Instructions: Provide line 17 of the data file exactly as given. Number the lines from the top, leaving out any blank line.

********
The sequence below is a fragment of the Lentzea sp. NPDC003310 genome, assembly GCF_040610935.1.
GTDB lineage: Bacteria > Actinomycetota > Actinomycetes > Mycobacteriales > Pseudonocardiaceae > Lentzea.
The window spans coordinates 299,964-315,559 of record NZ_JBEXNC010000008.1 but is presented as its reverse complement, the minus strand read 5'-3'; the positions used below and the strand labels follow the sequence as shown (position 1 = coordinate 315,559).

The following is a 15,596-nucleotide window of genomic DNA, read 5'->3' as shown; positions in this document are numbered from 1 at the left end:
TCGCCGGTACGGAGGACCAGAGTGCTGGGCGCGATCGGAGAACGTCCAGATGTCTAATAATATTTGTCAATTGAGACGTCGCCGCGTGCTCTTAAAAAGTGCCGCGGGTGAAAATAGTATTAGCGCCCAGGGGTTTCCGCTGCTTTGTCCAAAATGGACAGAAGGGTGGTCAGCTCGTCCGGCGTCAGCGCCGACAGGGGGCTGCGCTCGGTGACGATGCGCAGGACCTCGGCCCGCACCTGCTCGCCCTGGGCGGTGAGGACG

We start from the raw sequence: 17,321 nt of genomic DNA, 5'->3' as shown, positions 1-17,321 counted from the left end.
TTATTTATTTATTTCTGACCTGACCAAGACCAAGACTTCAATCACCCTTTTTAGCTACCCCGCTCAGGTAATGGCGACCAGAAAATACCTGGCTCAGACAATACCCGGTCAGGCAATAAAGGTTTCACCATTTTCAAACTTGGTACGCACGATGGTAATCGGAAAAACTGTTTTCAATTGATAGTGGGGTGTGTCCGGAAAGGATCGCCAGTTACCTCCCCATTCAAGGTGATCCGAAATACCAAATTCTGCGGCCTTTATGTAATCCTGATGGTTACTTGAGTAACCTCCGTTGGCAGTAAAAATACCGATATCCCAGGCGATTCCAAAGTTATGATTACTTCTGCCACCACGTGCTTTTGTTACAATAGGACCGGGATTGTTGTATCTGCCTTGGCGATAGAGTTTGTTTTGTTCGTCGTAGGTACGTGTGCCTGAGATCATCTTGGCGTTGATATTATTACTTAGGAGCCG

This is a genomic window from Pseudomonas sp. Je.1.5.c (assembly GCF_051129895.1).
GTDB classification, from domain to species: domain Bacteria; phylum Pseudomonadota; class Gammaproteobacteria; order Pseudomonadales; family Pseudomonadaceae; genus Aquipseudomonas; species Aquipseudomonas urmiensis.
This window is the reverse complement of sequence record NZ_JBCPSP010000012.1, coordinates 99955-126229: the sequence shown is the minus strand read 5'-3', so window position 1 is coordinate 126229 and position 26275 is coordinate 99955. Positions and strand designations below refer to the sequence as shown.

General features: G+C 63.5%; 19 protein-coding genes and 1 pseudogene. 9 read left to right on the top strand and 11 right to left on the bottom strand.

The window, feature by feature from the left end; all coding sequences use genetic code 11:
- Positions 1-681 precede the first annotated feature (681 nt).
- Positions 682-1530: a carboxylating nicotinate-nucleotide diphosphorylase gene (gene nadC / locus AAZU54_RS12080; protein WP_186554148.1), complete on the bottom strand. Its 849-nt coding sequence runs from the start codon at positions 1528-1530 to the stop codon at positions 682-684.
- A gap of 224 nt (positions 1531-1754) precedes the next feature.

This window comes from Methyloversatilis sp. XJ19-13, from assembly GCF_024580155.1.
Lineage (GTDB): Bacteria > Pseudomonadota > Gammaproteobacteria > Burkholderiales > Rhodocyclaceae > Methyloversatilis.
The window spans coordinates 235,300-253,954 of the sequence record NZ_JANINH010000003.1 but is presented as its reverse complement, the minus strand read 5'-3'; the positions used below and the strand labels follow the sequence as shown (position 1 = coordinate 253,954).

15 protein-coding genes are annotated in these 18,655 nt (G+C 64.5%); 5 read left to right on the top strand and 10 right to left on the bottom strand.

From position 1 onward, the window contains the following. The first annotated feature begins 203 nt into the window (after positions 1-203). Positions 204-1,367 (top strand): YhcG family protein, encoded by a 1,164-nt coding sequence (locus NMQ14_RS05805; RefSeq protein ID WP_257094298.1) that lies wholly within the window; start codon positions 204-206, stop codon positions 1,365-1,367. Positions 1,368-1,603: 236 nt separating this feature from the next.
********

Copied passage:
Lineage (GTDB): Bacteria > Pseudomonadota > Gammaproteobacteria > Burkholderiales > Rhodocyclaceae > Methyloversatilis.